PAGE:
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Cemex Kosmos Cement Co., Pittsburgh Plant, Pittsburgh, PA; Notice of Negative Determination On Reconsideration

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Information about this document as published in the Federal Register.

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On December 3, 2001, the Department issued a Notice of Affirmative Determination Regarding Application for Reconsideration for NAFTA-TAA applicable to workers and former workers of the subject firm. The notice will soon be published in the Federal Register.

The denial of NAFTA-TAA for workers engaged in activities related to the production of cement at Cemex Kosmos Cement Company, Pittsburgh Plant, Pittsburgh, Pennsylvania was based on the finding that criteria (3) and (4) of the group eligibility requirements of paragraph (a)(1) of section 250 of the Trade Act, as amended, were not met. Imports from Canada or Mexico did not contribute importantly to workers' separations. There was no shift in production from the subject firm to Canada or Mexico during the relevant period.

The petitioner claims that jobs at the subject plant were lost after Cemex acquired Southdown Kosmos Cement Company. That is, the petitioner indicated that the acquisition of the subject plant and another Southdown Kosmos facility suddenly changed the subject plant's market area which resulted in the shutdown of the subject plant, due to the Southdown Louisville plant's market area moving North, resulting in the closure of the subject plant and the conversion of that facility to a cement terminal. The petitioner is of the opinion that this led to cheaper Mexican cement and clinker imports to be absorbed in the Southern and Western Market.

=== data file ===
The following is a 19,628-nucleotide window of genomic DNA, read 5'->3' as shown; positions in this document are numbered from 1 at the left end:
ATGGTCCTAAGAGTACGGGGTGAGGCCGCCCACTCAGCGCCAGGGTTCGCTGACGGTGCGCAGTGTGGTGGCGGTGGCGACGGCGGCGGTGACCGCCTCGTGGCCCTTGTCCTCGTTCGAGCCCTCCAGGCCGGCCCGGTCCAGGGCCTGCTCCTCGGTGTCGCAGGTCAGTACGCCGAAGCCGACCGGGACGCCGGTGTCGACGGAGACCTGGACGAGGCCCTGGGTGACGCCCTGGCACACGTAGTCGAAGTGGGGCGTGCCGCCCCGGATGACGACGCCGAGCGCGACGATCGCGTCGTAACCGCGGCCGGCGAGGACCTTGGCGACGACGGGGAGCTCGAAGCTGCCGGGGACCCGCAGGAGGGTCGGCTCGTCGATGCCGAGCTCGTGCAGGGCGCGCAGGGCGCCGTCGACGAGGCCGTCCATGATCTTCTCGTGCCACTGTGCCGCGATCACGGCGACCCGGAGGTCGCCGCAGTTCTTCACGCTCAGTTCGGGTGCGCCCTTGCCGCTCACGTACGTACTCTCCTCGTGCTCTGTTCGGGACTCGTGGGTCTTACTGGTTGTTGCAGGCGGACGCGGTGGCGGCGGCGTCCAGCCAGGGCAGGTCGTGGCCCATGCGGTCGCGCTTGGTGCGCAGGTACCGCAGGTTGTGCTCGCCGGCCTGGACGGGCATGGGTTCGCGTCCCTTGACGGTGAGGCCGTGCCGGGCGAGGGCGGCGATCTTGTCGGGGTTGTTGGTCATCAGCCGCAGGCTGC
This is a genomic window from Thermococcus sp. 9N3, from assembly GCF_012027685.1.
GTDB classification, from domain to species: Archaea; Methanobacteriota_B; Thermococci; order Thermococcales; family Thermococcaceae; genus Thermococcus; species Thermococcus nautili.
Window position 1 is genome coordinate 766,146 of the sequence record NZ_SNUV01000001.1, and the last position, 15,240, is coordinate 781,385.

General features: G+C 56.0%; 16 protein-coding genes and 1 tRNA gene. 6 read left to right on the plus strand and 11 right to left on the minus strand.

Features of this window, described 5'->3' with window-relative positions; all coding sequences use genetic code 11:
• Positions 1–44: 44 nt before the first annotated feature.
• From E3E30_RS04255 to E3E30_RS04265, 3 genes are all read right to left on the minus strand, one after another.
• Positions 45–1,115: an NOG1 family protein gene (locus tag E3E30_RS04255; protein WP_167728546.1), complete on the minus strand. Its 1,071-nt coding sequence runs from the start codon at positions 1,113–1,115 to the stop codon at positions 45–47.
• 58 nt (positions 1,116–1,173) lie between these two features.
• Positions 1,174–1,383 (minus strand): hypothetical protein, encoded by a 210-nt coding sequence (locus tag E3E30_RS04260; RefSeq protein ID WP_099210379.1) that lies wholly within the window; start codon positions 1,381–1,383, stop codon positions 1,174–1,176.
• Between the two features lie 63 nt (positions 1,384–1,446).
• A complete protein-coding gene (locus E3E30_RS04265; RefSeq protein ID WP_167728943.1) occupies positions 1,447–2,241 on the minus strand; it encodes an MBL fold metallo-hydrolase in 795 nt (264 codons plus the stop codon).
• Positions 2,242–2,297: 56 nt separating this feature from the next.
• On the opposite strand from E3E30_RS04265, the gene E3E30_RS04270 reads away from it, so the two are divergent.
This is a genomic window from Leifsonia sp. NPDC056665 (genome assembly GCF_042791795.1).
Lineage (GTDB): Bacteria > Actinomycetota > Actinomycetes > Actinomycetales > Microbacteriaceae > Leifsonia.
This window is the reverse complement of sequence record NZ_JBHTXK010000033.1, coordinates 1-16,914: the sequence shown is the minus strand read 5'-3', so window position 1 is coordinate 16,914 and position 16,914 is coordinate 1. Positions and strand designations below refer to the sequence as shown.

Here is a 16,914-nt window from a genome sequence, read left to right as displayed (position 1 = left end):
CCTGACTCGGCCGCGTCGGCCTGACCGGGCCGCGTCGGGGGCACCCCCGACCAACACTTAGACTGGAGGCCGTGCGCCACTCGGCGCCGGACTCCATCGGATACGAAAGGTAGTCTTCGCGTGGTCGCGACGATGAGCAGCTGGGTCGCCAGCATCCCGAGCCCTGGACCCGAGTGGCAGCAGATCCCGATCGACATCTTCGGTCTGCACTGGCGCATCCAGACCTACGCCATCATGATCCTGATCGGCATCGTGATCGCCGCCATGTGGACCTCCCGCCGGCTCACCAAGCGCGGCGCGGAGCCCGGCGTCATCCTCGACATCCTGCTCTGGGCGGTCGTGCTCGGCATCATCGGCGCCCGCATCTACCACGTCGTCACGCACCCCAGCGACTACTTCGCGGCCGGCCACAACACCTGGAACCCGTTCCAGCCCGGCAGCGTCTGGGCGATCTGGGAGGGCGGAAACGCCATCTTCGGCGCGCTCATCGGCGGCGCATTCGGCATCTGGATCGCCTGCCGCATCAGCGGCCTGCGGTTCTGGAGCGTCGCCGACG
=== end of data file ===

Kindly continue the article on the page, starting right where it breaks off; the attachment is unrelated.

Review of the investigation and further contact with the company revealed that Southdown's (Louisville, Kentucky) market area was not reduced by additional movement North into the subject plant's market area.

According to the company, the preponderance in the declines in employment at the Pittsburgh Plant are related to the subject plant being the highest cost with the lowest capacity within Southdown's operations. The Louisville plant completed a large expansion, in which production was increased and the manufacturing cost was lowered. Therefore, with the unexpected slowdown in the economy Start Printed Page 9330and market excess capacity developed within Southdown, the decision was made to discontinue manufacturing operations in Pittsburgh and maximize production at the Louisville Plant and deliver cement into the Pittsburgh market (via the Pittsburgh plant functioning as a terminal).

The company did not import products from Mexico or Canada that are like and directly competitive with what the subject plant produced.


After review of the application and investigative findings, I conclude that there has been no error or misinterpretation of the law or of the facts which would justify reconsideration of the Department of Labor's prior decisions. Accordingly, the application is denied.

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Signed at Washington, DC, this 5th day of February, 2002.

Edward A. Tomchick,

Director, Division of Trade Adjustment Assistance.

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[FR Doc. 02-4736 Filed 2-27-02; 8:45 am]